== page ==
>Site reliability engineering (SRE) is a set of principles and practices that incorporates aspects of software engineering and applies them to infrastructure and operations problems. The main goals are to create scalable and highly reliable software systems. Site reliability engineering is closely related to DevOps, a set of practices that combine software development and IT operations, and SRE has also been described as a specific implementation of DevOps.
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SRE is usually used at larger organizations which have multiple applications, services, etc. Where it gets confused with devops is that devops is automation and streamlining of traditional sysadmin tasks related to integration and deployment pipelines, essentially programmatically managing traditionally manual processes like testing and deployment to various environments. Whereas SRE is automating sysadmin tasks related to performance, observability, and reliability, as is in the name. The job devops engineer is replacing is the traditional sysadmin, wheras the job the SRE is replacing is whats known as a production support engineer or creation software engineer, less well known but essentially a SWE who's job it is to support applications. Its not support like helpdesk-install windows or whatever, its support engineering of an application, or set of applications, restarting scheduled jobs, database tasks, debugging java code, if heap utilization is too high or whatever. Essentially providing L2 support for complex enterprise or microservice type applications (L3 handled by the SWE's).
SRE is automating those tasks and building software that automatically monitors ops and programmatically restart services, etc. Essentially automating the job of a traditional production support engineer so that the system self heals and automatically detects and solves common issues by itself. Google invented SRE role so that it could create the outside appearance that the service is always up. The most extreme example is the chaos engineering/chaos monkey approach to SRE invented by netflix which had its reliability engineers invent tools that automatically crash certain servers in production so that they could make sure the system keeps running no matter what.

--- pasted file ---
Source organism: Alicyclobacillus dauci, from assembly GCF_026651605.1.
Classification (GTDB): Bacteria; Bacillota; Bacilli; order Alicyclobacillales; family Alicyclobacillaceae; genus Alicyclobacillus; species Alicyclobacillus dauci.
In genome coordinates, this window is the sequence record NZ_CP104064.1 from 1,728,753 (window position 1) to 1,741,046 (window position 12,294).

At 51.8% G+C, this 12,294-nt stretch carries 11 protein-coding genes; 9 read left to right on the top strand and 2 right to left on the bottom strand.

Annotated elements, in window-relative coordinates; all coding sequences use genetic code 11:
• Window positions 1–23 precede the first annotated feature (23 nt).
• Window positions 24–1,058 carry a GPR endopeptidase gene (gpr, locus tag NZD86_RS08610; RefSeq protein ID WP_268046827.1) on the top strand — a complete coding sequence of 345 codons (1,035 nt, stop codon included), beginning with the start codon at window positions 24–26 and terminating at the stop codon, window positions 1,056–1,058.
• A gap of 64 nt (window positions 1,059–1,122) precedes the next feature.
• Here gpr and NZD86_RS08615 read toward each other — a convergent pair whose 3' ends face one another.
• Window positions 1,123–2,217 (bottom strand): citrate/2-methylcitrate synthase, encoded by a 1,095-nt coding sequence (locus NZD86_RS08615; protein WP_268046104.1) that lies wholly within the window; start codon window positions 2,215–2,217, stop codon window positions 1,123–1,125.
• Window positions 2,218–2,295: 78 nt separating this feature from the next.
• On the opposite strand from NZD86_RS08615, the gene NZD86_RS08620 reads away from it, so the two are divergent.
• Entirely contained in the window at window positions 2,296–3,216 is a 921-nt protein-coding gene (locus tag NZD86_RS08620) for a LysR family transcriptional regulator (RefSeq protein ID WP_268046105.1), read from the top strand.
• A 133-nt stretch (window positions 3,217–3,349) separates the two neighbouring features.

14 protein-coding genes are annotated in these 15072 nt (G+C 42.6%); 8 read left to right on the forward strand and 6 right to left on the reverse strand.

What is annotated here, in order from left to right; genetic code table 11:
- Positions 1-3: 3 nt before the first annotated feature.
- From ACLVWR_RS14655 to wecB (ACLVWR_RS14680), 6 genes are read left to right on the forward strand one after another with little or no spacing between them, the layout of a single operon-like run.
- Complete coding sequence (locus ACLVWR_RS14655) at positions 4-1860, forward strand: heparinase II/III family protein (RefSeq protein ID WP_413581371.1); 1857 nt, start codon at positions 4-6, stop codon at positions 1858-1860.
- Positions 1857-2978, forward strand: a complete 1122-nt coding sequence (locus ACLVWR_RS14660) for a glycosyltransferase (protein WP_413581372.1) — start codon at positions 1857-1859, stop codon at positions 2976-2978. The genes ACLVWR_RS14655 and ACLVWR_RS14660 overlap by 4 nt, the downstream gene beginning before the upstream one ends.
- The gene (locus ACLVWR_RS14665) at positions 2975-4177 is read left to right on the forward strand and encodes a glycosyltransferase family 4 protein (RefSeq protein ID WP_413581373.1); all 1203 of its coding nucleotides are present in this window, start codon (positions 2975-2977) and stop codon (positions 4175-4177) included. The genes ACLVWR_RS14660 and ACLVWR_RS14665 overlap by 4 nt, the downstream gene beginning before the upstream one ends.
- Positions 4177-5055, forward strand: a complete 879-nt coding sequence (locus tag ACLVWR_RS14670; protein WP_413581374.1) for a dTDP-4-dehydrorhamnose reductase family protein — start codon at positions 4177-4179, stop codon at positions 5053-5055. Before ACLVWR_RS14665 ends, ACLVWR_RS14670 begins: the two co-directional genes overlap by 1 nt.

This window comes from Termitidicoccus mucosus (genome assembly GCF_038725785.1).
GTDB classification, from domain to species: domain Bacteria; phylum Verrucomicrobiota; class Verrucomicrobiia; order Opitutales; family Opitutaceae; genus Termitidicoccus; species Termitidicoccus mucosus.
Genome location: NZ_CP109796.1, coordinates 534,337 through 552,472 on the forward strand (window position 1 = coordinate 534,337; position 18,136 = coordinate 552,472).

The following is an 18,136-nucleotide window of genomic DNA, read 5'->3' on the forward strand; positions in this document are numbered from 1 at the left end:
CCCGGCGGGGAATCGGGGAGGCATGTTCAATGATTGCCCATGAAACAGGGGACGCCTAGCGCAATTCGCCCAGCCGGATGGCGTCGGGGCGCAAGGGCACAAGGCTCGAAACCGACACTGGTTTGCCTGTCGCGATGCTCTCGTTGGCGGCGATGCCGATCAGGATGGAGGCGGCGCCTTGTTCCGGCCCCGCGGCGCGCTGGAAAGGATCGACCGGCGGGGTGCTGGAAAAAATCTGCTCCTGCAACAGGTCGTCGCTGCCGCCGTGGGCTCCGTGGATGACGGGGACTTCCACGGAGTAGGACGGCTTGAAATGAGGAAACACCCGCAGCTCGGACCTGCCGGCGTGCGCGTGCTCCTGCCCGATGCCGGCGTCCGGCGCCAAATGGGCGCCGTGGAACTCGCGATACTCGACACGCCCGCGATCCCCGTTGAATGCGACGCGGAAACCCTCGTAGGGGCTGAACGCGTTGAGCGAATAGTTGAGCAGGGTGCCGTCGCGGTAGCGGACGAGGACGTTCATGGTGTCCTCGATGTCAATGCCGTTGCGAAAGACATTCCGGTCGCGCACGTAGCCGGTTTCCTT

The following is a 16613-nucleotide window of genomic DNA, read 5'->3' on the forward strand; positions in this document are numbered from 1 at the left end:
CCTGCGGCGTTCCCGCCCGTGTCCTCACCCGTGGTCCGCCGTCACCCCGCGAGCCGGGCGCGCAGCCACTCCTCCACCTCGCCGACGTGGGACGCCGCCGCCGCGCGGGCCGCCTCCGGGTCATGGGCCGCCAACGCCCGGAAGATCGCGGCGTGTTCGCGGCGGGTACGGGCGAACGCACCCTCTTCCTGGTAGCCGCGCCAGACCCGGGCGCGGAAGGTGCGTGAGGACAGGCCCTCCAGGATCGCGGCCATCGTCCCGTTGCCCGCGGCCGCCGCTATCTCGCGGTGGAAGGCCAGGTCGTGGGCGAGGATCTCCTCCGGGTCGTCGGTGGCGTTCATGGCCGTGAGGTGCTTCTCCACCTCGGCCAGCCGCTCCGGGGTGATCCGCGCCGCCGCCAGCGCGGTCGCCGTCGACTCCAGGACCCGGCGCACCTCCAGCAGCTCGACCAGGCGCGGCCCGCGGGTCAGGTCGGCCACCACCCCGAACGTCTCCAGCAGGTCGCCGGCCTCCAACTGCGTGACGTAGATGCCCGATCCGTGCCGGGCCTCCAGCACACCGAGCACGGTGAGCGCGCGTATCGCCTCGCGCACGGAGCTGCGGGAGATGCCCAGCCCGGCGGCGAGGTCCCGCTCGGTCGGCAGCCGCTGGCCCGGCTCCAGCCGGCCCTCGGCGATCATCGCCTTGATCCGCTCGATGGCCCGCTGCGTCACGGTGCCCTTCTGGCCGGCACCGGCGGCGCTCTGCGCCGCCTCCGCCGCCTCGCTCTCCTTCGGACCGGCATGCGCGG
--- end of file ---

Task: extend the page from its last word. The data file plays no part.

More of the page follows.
So both SRE's and DevOps engineers are focusing on automating traditional sysadmin tasks so they overlap, however their focus is slightly different on the types of tasks. SRE's are usually either devs who transitioned to prod support/ops or system administrators who learned how to code. At FAANG type companies SRE interviews have SWE type leetcode questions as well as being grilled on the detailed internals of linux, kernel, OS, etc. At lesser companies it may simply be a retitled application support engineer.
SRE is the new hotness and more and more organizations are retitling their prod support teams as SRE and teaching them python/golang, cloud, and obserability (Splunk, etc.). Lots of companies are hiring "SRE" but the industry hasn't quite settled on a standard set of job duties. At FAANG SRE are considered as SWEs and on the same payscale. However at other companies they may be considered ops. In general SREs have a higher level of pay, due to it being the new hotness, but we will see how long that lasts.
Sounds awesome. I am a tech boomer but I'd love to see some implementation of this for small scale industry. Anyways don't mean to derail but here's my bump.
bumping since every fucking job posting for devs also asks for SRE skills now
How are we supposed to keep up? They keep making up specializations for every single task and then still demand that you specialize in it all. I'm afraid of the day I will need to look for a new job.
Don't ever admit to knowing docker/podman/k8s otherwise you will get put in a devops position by default.
feels like knowing docker/podman and k8s was a requirement already and now kafka too.
if you look at job listings, yeah, a ton of "dev" positions list containerization technology. Plus you can't forget cloud knowledge and maybe even linux knowledge too though that should be relatively easy, plus ci/cd. Someone should make a master list of a few books / resources for this shit.
>>17948>How are we supposed to keep up? They keep making up specializations for every single task and then still demand that you specialize in it all.
plus you gotta grind algorithms and system design for the interviews
If nobody has all the dumb 'requirements' they quote in the ad then they will pick the most qualified person. I wouldn't worry about it too much, job descriptions are just fantasies of the hiring managers.
or they just hire no one and whine about a labor shortage